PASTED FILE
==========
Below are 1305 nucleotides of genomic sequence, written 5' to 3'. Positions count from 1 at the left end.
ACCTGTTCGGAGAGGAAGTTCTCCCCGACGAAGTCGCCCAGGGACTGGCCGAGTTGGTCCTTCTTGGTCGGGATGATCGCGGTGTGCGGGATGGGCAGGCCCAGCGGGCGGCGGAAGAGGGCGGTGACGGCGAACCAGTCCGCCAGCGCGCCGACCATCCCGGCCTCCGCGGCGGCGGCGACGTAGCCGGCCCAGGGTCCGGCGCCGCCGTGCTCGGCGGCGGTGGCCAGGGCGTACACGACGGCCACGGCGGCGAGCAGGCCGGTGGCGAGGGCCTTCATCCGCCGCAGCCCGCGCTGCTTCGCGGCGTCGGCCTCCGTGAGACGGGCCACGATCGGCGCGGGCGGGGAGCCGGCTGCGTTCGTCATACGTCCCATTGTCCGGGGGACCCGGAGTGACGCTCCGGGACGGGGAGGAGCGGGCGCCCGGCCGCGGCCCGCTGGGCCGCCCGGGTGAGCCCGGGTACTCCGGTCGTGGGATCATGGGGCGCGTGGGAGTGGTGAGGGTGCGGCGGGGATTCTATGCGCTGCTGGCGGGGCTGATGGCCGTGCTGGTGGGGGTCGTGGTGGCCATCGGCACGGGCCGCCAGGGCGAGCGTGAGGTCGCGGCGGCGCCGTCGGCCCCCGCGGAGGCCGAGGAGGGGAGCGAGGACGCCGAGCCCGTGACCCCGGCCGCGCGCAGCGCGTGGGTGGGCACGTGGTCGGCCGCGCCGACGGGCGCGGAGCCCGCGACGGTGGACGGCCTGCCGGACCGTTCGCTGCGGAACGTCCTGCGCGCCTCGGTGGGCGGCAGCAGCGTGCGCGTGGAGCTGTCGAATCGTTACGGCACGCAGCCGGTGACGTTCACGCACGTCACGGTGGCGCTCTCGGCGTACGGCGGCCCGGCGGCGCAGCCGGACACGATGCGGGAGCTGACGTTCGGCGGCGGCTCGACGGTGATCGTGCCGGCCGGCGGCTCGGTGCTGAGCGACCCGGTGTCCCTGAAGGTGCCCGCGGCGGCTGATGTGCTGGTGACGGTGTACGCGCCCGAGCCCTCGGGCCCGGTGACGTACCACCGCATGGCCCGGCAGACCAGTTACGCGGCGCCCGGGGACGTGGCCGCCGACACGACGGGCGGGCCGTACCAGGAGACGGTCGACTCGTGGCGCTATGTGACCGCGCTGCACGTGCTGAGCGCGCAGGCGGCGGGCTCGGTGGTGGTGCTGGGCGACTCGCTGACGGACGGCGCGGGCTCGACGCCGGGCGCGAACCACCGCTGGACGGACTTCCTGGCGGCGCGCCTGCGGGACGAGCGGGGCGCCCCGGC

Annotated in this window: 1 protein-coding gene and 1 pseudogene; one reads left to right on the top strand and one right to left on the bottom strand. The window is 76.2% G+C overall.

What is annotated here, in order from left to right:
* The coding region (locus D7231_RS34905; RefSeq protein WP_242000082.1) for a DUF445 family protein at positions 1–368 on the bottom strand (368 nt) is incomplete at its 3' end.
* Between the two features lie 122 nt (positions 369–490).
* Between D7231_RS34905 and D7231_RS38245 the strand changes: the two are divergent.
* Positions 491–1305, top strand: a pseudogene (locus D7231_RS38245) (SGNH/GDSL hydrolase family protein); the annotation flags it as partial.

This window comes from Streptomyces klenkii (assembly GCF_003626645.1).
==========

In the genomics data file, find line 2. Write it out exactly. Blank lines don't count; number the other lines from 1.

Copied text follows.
ACCTGTTCGGAGAGGAAGTTCTCCCCGACGAAGTCGCCCAGGGACTGGCCGAGTTGGTCCTTCTTGGTCGGGATGATCGCGGTGTGCGGGATGGGCAGGCCCAGCGGGCGGCGGAAGAGGGCGGTGACGGCGAACCAGTCCGCCAGCGCGCCGACCATCCCGGCCTCCGCGGCGGCGGCGACGTAGCCGGCCCAGGGTCCGGCGCCGCCGTGCTCGGCGGCGGTGGCCAGGGCGTACACGACGGCCACGGCGGCGAGCAGGCCGGTGGCGAGGGCCTTCATCCGCCGCAGCCCGCGCTGCTTCGCGGCGTCGGCCTCCGTGAGACGGGCCACGATCGGCGCGGGCGGGGAGCCGGCTGCGTTCGTCATACGTCCCATTGTCCGGGGGACCCGGAGTGACGCTCCGGGACGGGGAGGAGCGGGCGCCCGGCCGCGGCCCGCTGGGCCGCCCGGGTGAGCCCGGGTACTCCGGTCGTGGGATCATGGGGCGCGTGGGAGTGGTGAGGGTGCGGCGGGGATTCTATGCGCTGCTGGCGGGGCTGATGGCCGTGCTGGTGGGGGTCGTGGTGGCCATCGGCACGGGCCGCCAGGGCGAGCGTGAGGTCGCGGCGGCGCCGTCGGCCCCCGCGGAGGCCGAGGAGGGGAGCGAGGACGCCGAGCCCGTGACCCCGGCCGCGCGCAGCGCGTGGGTGGGCACGTGGTCGGCCGCGCCGACGGGCGCGGAGCCCGCGACGGTGGACGGCCTGCCGGACCGTTCGCTGCGGAACGTCCTGCGCGCCTCGGTGGGCGGCAGCAGCGTGCGCGTGGAGCTGTCGAATCGTTACGGCACGCAGCCGGTGACGTTCACGCACGTCACGGTGGCGCTCTCGGCGTACGGCGGCCCGGCGGCGCAGCCGGACACGATGCGGGAGCTGACGTTCGGCGGCGGCTCGACGGTGATCGTGCCGGCCGGCGGCTCGGTGCTGAGCGACCCGGTGTCCCTGAAGGTGCCCGCGGCGGCTGATGTGCTGGTGACGGTGTACGCGCCCGAGCCCTCGGGCCCGGTGACGTACCACCGCATGGCCCGGCAGACCAGTTACGCGGCGCCCGGGGACGTGGCCGCCGACACGACGGGCGGGCCGTACCAGGAGACGGTCGACTCGTGGCGCTATGTGACCGCGCTGCACGTGCTGAGCGCGCAGGCGGCGGGCTCGGTGGTGGTGCTGGGCGACTCGCTGACGGACGGCGCGGGCTCGACGCCGGGCGCGAACCACCGCTGGACGGACTTCCTGGCGGCGCGCCTGCGGGACGAGCGGGGCGCCCCGGC